Tips for Training for the CUCB Ten Miler!

Happy February! Before we know it, the Credit Union Cherry Blossom Ten Miler will be here! I thought this was a good time to talk through some training tips as we all prep for the big day.

CUCB 2015
This race is such fun!

This year will be my fourth year running the CUCB and each year, I’ve picked up a few more tips on how best to train for the race. I hope you all will find these helpful as you move forward with your training.

  • Get ready to run with {lots of} friends. The CUCB Ten Miler is a VERY popular race and if you are not used to running larger races, you might find yourself thrown off your game during the first mile or so. Don’t let this happen to you – prepare mentally for a somewhat crowded start and resolve to use that first mile to settle in. Each year that I’ve run, my first mile has been my slowest. Don’t let that bum you out – it’s the perfect way to try and negative split the race (negative split = run the second half faster than the first).
  • Check out the course map (including the elevation chart). You’ll note that the course takes you through a pretty scenic route – you will start and end at the Washington Monument, go over the Memorial Bridge and run through Rock Creek Park before heading around the Tidal Basin towards Hains Point. If you are paying attention, you can see numerous other monuments, memorials and museums while racing. While looking at the elevation chart, you’ll notice that this is a really flat course. It’s great to try and push it for a PR, because it’s so flat. There is one teeny (extremely teeny) hill at the very end of the race, but it is so close to the finish that you can ignore the pain and finish strong.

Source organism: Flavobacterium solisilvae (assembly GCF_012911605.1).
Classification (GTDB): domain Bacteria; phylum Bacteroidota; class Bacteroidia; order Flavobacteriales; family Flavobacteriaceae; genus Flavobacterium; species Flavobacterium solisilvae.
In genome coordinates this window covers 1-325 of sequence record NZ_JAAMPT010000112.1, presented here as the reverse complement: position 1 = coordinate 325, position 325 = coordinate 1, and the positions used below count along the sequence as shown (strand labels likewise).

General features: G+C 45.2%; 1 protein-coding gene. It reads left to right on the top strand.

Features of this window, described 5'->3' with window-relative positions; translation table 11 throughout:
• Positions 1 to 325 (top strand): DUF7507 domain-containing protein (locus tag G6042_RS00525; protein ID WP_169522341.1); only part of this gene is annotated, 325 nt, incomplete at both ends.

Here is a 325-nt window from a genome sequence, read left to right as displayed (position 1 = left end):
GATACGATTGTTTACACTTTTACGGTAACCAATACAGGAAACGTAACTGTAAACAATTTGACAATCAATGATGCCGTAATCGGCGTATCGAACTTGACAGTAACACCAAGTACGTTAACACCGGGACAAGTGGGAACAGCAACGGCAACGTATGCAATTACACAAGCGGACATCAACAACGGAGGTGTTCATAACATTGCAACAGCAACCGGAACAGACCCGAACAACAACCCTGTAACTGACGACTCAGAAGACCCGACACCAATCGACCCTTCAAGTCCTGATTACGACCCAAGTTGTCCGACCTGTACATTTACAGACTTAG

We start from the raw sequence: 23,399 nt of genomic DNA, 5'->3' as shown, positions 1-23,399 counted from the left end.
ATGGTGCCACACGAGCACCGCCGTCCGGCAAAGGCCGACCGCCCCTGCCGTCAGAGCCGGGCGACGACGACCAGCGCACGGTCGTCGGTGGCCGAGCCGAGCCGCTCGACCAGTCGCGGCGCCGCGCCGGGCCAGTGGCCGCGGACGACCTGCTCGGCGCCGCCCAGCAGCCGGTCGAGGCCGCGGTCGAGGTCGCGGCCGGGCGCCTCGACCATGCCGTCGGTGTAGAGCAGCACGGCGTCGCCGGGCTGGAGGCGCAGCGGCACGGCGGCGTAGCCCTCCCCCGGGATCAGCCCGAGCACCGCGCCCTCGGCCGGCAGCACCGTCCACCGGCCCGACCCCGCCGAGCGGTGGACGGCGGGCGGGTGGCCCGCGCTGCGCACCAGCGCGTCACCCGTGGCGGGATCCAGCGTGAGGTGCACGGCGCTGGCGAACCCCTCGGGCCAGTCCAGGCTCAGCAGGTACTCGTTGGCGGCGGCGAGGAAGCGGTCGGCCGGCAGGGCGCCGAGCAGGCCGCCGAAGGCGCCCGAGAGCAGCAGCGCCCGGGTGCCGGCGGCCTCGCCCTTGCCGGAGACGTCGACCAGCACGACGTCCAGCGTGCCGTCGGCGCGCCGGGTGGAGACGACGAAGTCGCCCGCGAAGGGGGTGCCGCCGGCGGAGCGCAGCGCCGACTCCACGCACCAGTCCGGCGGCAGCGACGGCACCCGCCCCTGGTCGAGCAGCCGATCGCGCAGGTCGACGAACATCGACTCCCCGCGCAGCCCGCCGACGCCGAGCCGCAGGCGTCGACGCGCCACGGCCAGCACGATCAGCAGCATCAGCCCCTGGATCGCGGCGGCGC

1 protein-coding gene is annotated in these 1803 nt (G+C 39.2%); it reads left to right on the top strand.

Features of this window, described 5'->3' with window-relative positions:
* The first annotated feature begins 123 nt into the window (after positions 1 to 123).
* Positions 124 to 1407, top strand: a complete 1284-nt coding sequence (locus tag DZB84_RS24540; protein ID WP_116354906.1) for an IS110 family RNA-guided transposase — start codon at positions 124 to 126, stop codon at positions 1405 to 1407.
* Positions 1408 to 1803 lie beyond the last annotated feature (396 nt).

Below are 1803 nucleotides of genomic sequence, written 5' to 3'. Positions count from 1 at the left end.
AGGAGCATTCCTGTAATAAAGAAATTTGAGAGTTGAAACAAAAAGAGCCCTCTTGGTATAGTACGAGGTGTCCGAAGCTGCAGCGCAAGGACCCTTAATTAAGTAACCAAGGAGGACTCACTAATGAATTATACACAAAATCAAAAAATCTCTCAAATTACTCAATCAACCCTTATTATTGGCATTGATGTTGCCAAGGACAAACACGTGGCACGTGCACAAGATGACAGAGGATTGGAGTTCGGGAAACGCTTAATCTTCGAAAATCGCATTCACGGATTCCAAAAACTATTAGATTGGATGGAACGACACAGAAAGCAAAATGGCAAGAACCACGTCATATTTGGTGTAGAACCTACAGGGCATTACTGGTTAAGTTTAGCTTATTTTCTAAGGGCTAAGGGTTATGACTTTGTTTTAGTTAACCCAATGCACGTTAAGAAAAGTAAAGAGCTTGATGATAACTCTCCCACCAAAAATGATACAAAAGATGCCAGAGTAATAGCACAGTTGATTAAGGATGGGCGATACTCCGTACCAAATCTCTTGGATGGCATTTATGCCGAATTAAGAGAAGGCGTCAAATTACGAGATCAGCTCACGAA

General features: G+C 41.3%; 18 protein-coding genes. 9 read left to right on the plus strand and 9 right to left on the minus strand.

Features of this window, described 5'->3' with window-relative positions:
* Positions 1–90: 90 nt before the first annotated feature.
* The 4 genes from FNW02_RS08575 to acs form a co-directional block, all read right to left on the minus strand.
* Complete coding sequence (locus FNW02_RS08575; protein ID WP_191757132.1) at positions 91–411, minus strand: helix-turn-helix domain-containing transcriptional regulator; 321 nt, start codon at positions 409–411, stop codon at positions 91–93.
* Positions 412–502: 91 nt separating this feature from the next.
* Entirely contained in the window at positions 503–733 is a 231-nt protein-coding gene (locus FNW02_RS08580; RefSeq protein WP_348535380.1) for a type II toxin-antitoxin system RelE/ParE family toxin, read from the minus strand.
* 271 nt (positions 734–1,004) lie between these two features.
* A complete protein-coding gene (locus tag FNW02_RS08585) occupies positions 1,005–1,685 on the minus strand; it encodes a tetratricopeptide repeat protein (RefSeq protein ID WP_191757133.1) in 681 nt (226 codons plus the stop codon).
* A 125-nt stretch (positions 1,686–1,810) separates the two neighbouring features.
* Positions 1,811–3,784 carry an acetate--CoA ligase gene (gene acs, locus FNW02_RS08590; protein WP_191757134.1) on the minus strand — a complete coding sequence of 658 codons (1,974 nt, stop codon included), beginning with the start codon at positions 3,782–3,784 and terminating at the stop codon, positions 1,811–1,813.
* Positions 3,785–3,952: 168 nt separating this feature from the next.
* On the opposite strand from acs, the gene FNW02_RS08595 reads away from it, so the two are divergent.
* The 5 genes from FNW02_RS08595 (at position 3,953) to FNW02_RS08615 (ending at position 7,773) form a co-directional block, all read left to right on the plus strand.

• Prepare mentally for Hains Point. The last couple miles of the race take you through Hains Point. Hains Point is flat, isolated and many runners nightmare. There isn’t a ton of crowd support because it’s isolated and it can feel like it stretches on forever. However, you can be prepared to not let Hains Point take you down! The best thing about it is that once you reach Hains Point, the end is near. Take advantage of the quiet and the flat portion of the course to concentrate on slowly increasing your pace for a strong and fast finish. I like to just put my head down, run hard and push it in. Once you start hearing the crowds again, you’ll have made it through Hains Point and be pushing up that last tiny hill. Don’t let Hains Point defeat you – own it and you will have a great race!

What are your tips for CUCB newbies? 

3 thoughts on “Tips for Training for the CUCB Ten Miler!

  1. These are great tips – especially not panicking if mile 1 is slow. I am trying not to hate Hains Point. I think it would help to do more training runs there, but ….

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